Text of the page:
Carbon negative by 2030: Meet the healthcare trailblazers
The US healthcare system is the greatest polluter of any industrialized healthcare system in the world, responsible for 8.5% of the country’s total greenhouse gas emissions. Between 2010 and 2018, the US sector’s emissions rose 6% – a correlation associated with increasing demand and investment.
If it does not rapidly transform itself, aligning growth and development with an ambitious decarbonization pathway, it could triple its climate footprint between now and 2050.
It must do this in spite of the stresses that COVID has put upon it, in the knowledge that the climate crisis is a health emergency in itself that will dwarf the impacts of the pandemic.
For one of the largest health systems in the US, Providence, inaction is not an option. Rooted in its commitment to “strive to care wisely for our people, our resources and our earth,” the Catholic health system says it “bears significant responsibility to mitigate the impact of its operations.”
“Our commitment to health and justice requires our action toward building a climate-resilient, decarbonized health system,” says the organization, which is responsible for 52 hospitals, more than 1000 clinics, and 120,000 employees across seven states.
Whilst in the throes of the global pandemic it announced, on the 50th anniversary of Earth Day, that it was to become carbon negative by 2030. The decision, they said, was propelled by evidence that pollution and climate change harm health and disproportionately affect those in under-resourced communities. “We knew the need for swift climate action was certain,” the organization said.
Providence’s Chief Advocacy Officer, Ali Santore is currently leading Providence’s ambitious climate negative goal. “Environmental sustainability can’t be a side hustle that one person works for in one part of the organization,” she explains.
“It needs to be embedded in everything that we do. We own or operate almost 40 million square feet of real estate. Our physical footprint and our responsibility to climate is immense.”
As part of this transformation, Providence created the WE ACT framework, a mnemonic that’s designed to eliminate 80% of their estimated carbon emissions from Waste; Energy and water; Agriculture and Food; Chemicals; and Transportation.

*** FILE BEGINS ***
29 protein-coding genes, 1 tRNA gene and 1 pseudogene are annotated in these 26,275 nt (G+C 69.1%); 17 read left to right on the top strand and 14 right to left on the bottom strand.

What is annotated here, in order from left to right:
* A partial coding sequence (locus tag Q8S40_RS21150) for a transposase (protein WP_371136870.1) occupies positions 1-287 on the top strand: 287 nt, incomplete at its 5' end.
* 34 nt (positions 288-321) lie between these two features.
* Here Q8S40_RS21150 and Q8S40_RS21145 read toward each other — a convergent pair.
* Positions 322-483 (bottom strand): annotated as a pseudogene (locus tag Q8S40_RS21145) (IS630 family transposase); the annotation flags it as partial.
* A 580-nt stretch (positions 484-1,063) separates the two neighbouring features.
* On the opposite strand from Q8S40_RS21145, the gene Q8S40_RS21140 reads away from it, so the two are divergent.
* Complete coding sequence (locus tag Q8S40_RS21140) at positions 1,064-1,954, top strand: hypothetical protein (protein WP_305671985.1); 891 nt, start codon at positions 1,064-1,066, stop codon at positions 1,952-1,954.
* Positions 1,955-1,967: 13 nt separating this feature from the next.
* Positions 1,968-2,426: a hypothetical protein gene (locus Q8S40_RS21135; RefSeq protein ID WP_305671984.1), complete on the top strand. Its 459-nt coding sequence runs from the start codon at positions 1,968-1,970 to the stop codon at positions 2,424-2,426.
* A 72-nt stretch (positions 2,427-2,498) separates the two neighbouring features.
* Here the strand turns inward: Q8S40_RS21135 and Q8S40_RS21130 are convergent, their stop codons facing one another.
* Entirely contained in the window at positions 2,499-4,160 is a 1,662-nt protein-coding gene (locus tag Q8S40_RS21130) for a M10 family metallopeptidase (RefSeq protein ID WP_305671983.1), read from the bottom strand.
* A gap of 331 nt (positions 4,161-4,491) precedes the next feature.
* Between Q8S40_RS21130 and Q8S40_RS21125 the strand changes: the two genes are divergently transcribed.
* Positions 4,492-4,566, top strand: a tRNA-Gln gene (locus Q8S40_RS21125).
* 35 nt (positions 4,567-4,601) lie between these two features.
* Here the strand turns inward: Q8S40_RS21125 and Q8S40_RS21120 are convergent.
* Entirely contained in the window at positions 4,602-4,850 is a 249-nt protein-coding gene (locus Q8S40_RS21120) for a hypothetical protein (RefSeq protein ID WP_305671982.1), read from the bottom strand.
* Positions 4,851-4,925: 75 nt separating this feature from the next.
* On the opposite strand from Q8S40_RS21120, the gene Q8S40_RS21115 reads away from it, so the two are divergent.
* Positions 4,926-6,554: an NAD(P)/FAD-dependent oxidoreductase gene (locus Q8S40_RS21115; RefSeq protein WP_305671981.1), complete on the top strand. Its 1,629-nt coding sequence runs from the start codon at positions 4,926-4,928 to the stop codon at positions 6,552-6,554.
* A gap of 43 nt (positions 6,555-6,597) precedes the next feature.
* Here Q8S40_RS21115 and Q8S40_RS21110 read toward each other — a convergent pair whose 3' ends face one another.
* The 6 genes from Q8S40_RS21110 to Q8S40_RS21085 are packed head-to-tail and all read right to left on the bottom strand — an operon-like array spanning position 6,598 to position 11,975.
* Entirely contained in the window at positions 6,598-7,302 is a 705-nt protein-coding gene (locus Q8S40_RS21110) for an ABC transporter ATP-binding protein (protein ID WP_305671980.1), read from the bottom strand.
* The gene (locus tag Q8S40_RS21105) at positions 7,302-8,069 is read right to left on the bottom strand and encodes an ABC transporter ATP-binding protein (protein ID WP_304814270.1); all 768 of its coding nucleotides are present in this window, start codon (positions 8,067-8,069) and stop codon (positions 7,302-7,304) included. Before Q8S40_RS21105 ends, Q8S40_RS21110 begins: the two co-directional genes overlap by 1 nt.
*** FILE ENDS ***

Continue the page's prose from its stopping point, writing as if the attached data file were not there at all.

A 2020 study found that almost all – 80% – of healthcare’s emissions can be attributed to the indirect (scope 3) emissions, about half of which is the supply chain, with pharmaceuticals and chemicals having the most impact on pollution. The same study concluded: “the health care sector’s outsize environmental footprint can be reduced without compromising quality.” To do this, it recommended the sector “reduce harmful emissions…decrease unnecessary consumption of resources, decarbonize power generation, and invest in preventive care.”
Straight out of the gate, Providence is addressing all of the above. From construction contracts and energy power purchasing agreements, to the types of chemicals used and the food supplied to hospitals, “we are working on large system change at the executive level,” says Santore.
“Any time a decision is made across our system, care for our planet and environmental sustainability is factored into that decision making,” she adds.
Examples include ensuring sustainable and socially responsible food purchasing practices are written into contracts with their major vendors. “We have contracted with a large third-party vendor that is both committed and contractually obligated to help support our efforts to reduce waste, choose lower carbon intensive foods, and support local and sustainable foods. This means less meat and dairy,” according to Santore.
They’ve also successfully transitioned to lower-emission anaesthetics “in four states and growing”, achieving an 83% emissions reduction, which has saved Providence $1.79 million a year. “We have a group within Providence called Team 298, because nitrous oxide is 298 times more potent and damaging to the environment than CO2, so we’re always looking at ways to reduce leaks of the gas across the system,” says Santore.